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Ecology and Biodiversity

In broad terms, Ecology is the scientific study of how organisms interact with each other and with their environment. Aquatic ecology includes the study of these relationships in all aquatic environments, including oceans, estuaries, lakes, ponds, wetlands, rivers, and streams.

Ecology is a complex study even at small scales and for this reason, the Limpopo River Awareness Kit will focus mainly on one type of ecosystem -the aquatic ecosystem- and the organisms found within this system.

The physical characteristics of aquatic habitats affect both the type and variety of organisms (biodiversity) found. Organisms in a particular environment are directly affected by its characteristics, such as nutrient concentrations, temperature, water flow, and shelter. Only those best adapted to these conditions, and best able to use the available resources, will thrive. Interactions between organisms also matter, as predation and competition for resources (e.g., food, habitat) affect species abundance and diversity. In turn, the organisms in an environment can influence some aspects of their environment.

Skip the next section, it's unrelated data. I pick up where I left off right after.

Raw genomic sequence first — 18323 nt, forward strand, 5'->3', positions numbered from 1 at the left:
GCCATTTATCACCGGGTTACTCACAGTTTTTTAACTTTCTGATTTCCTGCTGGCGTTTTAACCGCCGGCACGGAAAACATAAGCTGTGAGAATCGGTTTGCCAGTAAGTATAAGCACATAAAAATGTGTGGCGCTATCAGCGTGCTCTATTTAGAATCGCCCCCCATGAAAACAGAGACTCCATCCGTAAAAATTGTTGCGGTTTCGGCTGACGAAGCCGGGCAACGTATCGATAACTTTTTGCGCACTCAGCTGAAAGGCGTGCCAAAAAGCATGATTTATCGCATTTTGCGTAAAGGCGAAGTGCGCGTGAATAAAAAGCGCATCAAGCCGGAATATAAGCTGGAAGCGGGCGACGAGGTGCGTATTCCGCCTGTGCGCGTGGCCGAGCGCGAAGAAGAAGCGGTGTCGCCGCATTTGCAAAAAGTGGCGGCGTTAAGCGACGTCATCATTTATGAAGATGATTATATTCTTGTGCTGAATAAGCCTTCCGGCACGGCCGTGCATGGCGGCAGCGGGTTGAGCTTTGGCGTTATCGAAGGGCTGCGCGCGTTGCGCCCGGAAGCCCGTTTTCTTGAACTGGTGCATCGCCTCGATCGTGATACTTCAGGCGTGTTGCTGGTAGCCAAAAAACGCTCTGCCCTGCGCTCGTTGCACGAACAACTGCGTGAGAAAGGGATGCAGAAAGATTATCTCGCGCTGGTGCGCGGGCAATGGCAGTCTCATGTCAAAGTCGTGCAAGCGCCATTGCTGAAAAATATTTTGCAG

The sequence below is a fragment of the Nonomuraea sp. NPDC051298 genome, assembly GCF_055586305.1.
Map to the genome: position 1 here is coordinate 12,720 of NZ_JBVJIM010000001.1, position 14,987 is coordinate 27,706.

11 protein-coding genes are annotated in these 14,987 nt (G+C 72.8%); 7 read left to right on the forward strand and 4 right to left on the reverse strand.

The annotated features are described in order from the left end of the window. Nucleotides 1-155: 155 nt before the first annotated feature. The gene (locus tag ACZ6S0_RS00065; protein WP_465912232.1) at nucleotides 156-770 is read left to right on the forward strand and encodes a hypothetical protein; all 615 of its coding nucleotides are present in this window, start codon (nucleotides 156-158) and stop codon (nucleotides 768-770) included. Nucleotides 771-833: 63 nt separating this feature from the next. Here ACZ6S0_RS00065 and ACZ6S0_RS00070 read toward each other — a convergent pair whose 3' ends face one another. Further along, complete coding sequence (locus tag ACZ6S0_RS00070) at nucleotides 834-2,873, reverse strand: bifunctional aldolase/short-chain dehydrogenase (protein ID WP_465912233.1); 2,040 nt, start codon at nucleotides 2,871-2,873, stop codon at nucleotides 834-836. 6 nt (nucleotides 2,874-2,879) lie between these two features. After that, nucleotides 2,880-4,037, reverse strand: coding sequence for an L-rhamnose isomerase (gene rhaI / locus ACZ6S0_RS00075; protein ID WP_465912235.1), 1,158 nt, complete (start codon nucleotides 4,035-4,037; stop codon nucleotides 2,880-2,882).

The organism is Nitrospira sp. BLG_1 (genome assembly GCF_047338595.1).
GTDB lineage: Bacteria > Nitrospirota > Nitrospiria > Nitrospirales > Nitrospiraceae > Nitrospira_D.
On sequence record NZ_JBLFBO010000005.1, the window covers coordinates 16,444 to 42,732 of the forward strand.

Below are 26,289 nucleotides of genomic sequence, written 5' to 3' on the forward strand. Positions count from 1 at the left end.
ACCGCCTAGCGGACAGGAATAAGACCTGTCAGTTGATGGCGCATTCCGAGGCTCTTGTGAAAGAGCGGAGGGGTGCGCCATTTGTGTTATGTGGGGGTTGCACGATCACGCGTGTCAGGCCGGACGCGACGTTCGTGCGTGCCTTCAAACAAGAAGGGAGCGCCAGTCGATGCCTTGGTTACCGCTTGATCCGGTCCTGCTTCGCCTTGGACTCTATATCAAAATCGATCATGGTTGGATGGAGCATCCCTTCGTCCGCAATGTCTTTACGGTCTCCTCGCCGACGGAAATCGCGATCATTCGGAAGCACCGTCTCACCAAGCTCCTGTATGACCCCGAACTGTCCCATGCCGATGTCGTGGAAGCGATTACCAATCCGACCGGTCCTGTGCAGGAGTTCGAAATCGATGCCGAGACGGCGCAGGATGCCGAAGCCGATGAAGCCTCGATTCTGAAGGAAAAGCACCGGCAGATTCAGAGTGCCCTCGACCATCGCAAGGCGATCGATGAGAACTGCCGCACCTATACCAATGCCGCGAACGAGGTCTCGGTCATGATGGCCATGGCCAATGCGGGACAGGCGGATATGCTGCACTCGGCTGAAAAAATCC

Understanding aquatic ecosystems and the interaction between organisms and their environment can help manage human effects better. Key topics that will be discussed in this section include:

Chapter Summary

This chapter covers the following concepts and material:

  • The principles of aquatic ecology and the aquatic ecosystems of the Limpopo River basin
  • The importance and functions of wetlands and their distribution in the Limpopo River basin
  • The ecoregions of southern Africa that fall within the Limpopo River basin
  • Endemic and invasive species and the threats that invasive species pose to the ecosystems of the Limpopo River basin
  • The principles laid out in the Millennium Ecosystem Assessment and the nature and importance of ecosystem goods and services
The Mashatu Tree, Mashatu Game Reserve, Botswana.
Source: Hatfield 2010
( click to enlarge )